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  • Taub and Bogaty

Adverse Possession

While new construction is happening all over Long Island, many homes and neighborhoods have been around for quite some time. Long Island saw a significant increase in population just after World War 2 when Abraham Levitt and Sons designed and built a planned community in Nassau County in 1947 and sold these homes to veterans returning from the war.

More than 70 years later, most of these homes have been bought and sold several times, and most houses have had significant work done. Some of this work includes putting up new fences around the property, building sheds, planting or removing trees, and even adding on to the house, increasing the original footprint of the building.

Over the years, many changes, most of which were done without the aid of a site survey, were done without regard to boundary lines, so new fences were placed in the wrong place, or sheds were built straddling the line onto a neighbor’s property. A common conversation between neighbors includes things like, “is this fence too far over on my side?” or “I think your shed is partially on my property. This can lead to adjustments being made, many times making the situation worse. Often the problem is ignored, or both neighbors shrug it off. Other times a boundary dispute can lead to anger and animosity between neighbors, even neighbors who had been friends. Often, ignored and forgotten situations come back when one of the homes is sold. Then someone gets a knock on the door by the new neighbor demanding that their fence or shed be moved off their property.

In some cases, if very specific criteria are met, the person who is in possession of the property may petition the court to be able to retain the property they have already been using.

The situation mentioned above, where both homeowners are aware of the situation, would not meet the criteria for Adverse Possession. Adverse Possession allows an individual who has been using real property for a certain amount of time and in a specific way to bring an action to claim title to said property.

To claim adverse possession, the use of the land must be:

  • Hostile (against the right of the true owner and without permission)

  • Actual (exercising control over the property)

  • Exclusive (in possession of the trespasser alone)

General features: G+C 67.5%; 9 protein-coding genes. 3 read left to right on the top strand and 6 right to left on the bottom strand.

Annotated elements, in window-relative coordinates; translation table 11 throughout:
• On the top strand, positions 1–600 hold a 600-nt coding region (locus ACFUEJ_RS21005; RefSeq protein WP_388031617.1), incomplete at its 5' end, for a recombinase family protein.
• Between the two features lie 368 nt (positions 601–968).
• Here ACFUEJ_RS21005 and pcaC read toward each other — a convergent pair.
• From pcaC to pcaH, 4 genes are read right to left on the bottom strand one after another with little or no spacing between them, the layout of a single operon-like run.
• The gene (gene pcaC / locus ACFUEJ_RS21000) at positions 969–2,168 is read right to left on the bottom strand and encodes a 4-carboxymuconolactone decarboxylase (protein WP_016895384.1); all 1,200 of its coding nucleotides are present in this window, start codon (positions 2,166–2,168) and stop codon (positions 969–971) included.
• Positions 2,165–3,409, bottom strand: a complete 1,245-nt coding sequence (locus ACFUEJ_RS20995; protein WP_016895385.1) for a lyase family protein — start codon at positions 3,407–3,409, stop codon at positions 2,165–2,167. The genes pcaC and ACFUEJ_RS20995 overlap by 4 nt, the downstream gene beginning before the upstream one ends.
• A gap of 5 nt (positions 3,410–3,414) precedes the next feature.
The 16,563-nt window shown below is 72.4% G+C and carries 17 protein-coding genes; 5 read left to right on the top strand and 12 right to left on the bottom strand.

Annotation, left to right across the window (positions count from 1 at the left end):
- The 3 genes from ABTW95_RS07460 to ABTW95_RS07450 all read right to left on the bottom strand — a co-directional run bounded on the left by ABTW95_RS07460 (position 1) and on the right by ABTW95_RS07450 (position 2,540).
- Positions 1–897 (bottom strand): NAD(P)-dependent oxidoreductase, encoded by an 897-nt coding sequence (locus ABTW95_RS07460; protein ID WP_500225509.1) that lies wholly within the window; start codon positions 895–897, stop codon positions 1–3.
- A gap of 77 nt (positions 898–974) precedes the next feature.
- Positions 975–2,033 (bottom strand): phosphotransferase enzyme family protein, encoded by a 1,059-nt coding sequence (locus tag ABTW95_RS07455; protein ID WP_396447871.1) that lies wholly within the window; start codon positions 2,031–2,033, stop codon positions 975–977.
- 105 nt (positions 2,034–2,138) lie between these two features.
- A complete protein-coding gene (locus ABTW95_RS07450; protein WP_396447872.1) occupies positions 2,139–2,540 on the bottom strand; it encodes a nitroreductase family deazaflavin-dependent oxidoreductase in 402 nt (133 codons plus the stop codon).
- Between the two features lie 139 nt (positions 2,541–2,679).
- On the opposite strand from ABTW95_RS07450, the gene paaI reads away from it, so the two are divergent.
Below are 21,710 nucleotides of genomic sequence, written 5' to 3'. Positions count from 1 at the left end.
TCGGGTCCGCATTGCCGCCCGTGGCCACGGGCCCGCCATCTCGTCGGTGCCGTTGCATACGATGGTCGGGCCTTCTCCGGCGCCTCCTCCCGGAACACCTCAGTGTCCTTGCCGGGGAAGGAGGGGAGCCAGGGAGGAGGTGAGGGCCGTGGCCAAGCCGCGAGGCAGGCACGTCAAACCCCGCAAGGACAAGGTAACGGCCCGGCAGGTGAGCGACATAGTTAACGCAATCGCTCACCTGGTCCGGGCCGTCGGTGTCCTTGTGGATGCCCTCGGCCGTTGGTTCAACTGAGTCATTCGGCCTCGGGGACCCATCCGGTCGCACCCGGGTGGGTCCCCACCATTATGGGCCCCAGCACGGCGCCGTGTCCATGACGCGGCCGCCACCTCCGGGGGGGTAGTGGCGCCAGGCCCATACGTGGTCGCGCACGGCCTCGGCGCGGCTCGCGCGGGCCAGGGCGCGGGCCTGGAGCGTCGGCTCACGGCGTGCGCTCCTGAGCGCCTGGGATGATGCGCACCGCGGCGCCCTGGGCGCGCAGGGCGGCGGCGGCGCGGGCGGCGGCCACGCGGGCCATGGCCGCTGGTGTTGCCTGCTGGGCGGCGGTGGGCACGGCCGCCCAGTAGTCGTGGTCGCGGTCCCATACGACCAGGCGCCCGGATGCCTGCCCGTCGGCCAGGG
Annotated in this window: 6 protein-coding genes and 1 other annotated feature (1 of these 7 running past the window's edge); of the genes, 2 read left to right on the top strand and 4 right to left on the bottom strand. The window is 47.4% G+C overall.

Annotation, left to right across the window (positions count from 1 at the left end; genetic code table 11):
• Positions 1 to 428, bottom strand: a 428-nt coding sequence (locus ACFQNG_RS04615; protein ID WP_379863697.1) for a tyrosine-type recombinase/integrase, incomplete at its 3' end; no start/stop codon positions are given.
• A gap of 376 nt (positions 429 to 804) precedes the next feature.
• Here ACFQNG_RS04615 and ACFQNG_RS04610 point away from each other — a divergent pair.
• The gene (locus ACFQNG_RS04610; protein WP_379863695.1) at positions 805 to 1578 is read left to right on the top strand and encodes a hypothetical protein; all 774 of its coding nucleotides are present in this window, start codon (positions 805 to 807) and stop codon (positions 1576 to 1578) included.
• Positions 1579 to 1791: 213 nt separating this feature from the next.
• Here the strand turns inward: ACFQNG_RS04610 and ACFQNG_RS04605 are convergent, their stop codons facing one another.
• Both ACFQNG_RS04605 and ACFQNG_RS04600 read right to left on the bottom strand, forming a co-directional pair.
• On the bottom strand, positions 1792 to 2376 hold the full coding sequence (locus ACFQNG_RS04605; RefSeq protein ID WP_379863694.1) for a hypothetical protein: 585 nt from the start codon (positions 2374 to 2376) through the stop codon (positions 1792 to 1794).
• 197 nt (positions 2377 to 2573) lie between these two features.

• Open and notorious (using the property as the real owner would, without hiding his or her occupancy), and

  • Continuous for the statutory period

Claiming Adverse Possession is very difficult to do in New York. The most challenging part is meeting the criteria for “hostility.” A person claiming Adverse Possession must prove that they had a reasonable belief that the land they used was theirs to use. While proving what a person believes can be extremely difficult, this caveat was added to avoid having a person begin to use a piece of land to claim ownership through Adverse Possession.

There are also limits on how the land is used to be able to claim Adverse Possession. If a person builds a shed or some sort of permanent structure on a piece of land they truly believed was their land to build on, and the actual owner of the property never asked that the structure be moved or a rental agreement for the space be set up, then after the 10 year period, the owner of the structure may be able to petition the court to be named as the actual owner of the property.

The point here is that a structure was built upon the land and was in continuous, obvious, unconfronted use for more than ten years. The New York Legislature included a provision in the law regarding “non-structural encroachments.” A person cannot use shrubbery, flowers, a vegetable garden, or the like as the reason for obtaining ownership through Adverse Possession.

Buying a home, especially for the first time, can be stressful. Things can get even more stressful if your first meeting with a new neighbor concerns a property line dispute.

Regarding these disputes, it is often better to negotiate a resolution rather than bring the courts into play. Once you get to the point of letting the courts decide, everyone involved opens themselves up to the risk of the decision going against them and being put in a worse situation if they worked out the problem outside the courts. Another issue is that if you are buying a home, you are likely planning to remain there for at least a period of time. Litigation can cause your relationship with your new neighbor to start on the wrong foot, with the possibility that it never improves.

Boundary line disputes are a common occurrence that can get very complicated. When you work with a law firm that is dedicated to the practice of residential real estate law, you get the advantage of our experience in handling matters such as these, where we can offer counsel and advice on how to proceed to be able to get to the closing table with minimal delay and confrontation.

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